From Hobbyist to Entrepreneur

By Lynda C. Corpuz

When Jonathan Jay “Jay” Aldeguer, 36, president and founder of Islands Souvenirs, finished his AB Interdisciplinary Studies degree from the Ateneo De Manila University, his parents rewarded him with a European vacation. On this trip, Jay found himself stuffed with books and figurines, which were too inconvenient for him to carry around. So he shifted to t-shirts as souvenirs, which also served as a good change of clothes, he funnily recalls.

That experience, and as a typical Filipino who loves collecting souvenirs and buying pasalubong or take home items, made Jay translate his hobby into a business venture in the then underdeveloped Philippine souvenir industry.

By putting up Islands Souvenirs in March 1992 and packaging souvenirs that deviate from the usual, ethnic-inspired motifs to usable mementos that reflect the country’s sunny and tropical character, Jay not only made money, earned recognitions and awards (the latest is the 2005 Ernst and Young Small Business Entrepreneur honor), above all, he proves that passion and interest are essentials for an entrepreneur to get into a business. “Turning a hobby or an interest into a business venture would be a perfect foundation for any enterprise,” Jay says.

If you are now thinking turning whatever hobby or interest you have into a moneymaking endeavor like what Jay did, check out the following tips collated from various sources:

Contemplate first. No need actually to go to a secluded place to meditate and ask for any divine intervention (though it helps), but simply ask yourself if you are really decided on turning your hobby or interest into a business.

When Jay established Islands Souvenirs, it was clear with him that as a souvenir collector himself, he wanted value for money. And getting value from his money means offering both local and foreign tourists items that best capture the true spirit of the locality they are visiting. With this vision, Islands Souvenirs churned out 300% sales in just a year of operations.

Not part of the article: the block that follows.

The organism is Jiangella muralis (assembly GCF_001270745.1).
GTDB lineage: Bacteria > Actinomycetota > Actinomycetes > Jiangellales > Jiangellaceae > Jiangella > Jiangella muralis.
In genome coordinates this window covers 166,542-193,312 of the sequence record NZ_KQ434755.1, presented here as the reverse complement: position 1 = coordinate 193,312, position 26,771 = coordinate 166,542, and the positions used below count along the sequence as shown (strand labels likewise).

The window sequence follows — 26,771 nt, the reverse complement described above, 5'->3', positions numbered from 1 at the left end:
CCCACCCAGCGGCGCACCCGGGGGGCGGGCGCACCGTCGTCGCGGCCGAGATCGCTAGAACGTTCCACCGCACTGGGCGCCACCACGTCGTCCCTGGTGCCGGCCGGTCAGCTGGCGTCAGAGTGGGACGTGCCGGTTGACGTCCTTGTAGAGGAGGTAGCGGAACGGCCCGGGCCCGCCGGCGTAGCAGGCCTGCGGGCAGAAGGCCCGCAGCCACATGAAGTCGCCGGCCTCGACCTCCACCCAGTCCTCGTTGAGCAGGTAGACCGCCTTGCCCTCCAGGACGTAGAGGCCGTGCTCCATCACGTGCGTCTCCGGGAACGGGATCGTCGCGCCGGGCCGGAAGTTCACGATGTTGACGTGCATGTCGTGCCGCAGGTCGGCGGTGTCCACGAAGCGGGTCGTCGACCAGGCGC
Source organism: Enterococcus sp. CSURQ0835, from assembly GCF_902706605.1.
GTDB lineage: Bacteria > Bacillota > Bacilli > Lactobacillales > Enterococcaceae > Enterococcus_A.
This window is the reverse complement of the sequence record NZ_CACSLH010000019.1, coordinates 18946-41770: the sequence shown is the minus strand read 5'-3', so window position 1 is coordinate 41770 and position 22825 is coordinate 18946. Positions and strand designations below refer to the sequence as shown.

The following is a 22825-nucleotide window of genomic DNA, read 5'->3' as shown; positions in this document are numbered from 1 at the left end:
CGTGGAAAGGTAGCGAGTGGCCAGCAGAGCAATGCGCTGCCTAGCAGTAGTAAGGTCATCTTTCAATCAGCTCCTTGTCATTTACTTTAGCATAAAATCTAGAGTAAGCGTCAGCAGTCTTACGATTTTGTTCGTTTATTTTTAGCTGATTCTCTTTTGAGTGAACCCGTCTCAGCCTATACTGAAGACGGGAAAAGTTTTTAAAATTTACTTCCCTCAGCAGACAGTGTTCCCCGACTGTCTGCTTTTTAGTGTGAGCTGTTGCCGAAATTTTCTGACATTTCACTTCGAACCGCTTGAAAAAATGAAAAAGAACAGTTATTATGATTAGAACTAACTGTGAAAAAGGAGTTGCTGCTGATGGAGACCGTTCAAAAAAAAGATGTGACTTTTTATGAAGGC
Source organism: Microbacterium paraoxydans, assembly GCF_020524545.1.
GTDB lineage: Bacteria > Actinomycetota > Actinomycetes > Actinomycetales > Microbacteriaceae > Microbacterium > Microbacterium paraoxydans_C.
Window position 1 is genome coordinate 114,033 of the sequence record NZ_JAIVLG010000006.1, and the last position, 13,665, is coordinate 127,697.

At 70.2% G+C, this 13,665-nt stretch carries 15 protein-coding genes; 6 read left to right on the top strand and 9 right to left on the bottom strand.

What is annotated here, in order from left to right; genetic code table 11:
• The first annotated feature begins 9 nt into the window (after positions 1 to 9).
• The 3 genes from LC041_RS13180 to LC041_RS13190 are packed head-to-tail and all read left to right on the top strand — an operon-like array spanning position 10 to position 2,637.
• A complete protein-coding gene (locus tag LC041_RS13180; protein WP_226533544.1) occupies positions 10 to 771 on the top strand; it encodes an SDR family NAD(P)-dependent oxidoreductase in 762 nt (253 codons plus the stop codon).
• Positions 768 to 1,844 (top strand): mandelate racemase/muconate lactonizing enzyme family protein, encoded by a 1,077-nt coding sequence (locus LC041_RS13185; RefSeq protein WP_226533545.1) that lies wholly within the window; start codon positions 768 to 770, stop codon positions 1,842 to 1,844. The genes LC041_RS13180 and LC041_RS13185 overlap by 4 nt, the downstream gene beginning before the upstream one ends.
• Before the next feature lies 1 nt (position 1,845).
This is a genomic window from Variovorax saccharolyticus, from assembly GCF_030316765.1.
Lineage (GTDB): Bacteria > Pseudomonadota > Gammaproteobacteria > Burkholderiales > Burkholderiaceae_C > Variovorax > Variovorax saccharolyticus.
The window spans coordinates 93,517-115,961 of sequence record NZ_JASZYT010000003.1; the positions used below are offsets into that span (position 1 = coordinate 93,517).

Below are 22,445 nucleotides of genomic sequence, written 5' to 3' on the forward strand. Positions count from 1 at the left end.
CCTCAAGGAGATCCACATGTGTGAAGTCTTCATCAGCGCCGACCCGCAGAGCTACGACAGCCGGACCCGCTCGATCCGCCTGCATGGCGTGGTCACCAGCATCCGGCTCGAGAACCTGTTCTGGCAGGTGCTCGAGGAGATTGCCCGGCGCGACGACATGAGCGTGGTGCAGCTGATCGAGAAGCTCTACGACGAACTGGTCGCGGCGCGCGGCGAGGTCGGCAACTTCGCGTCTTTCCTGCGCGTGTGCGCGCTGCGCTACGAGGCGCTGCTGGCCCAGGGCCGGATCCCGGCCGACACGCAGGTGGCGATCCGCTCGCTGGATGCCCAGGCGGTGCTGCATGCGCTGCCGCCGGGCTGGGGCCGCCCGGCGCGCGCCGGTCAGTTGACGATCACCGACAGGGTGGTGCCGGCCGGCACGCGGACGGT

Be ready for the competition. If you truly feel that your passion has the potential as a business, check out for any competition so you can fully identity and serve your target audiences.

When Jay rolled out his first kiosk in a Cebu mall, he immediately found himself up against two competitors who were hawking a similar concept as of Islands Souvenirs. But luck was on his side that the department store granted him additional space to expand, and by this time, the competition had vanished.

Act like a business. Failing to make a complete transition from amateur to professional is considered one of the biggest pitfalls of taking the hobbyist route to business ownership.
To avoid this, start by taking care of the following such as opening a separate checking account for the business; getting a credit card; maintaining complete and accurate records; documenting your equipment purchases, among related matters.

Being unique matters. From kiosk to mall outlet; expanding from Cebu to key Philippine business districts, to selling overseas, Jay proves that creativity, innovation, and quality spell out the difference, evident with the fact that Islands Souvenirs sends out its team abroad to scout for designs, in an effort to always offer something new for the customers.

Keep up with the technology. Selling to friends and relatives or putting a shop or joining a bazaar are immediate possibilities for anyone starting out a business, but Jay notes that the Internet should also be harnessed as the new marketplace. “Using the Internet would immediately expand your market from a handful of friends to a worldwide market by the millions.  The auction site eBay, for instance, is a great marketplace to start a hobby. Start up cost is negligible and overhead is minimal. I’ve used it and made some decent profit,” Jay shares.

Have “the customer is always right” as your new mantra.
With a hobby, you do things when you feel like it – and if you don’t feel like working, there are no repercussions. Now, customers now depend on you so you better deliver, and deliver well.

Above all, have fun. Hobbies evolve from passions, but a business requires work and responsibility. So before turning your hobby or interest into business, be certain you have planned it out so the fun does not get lost.

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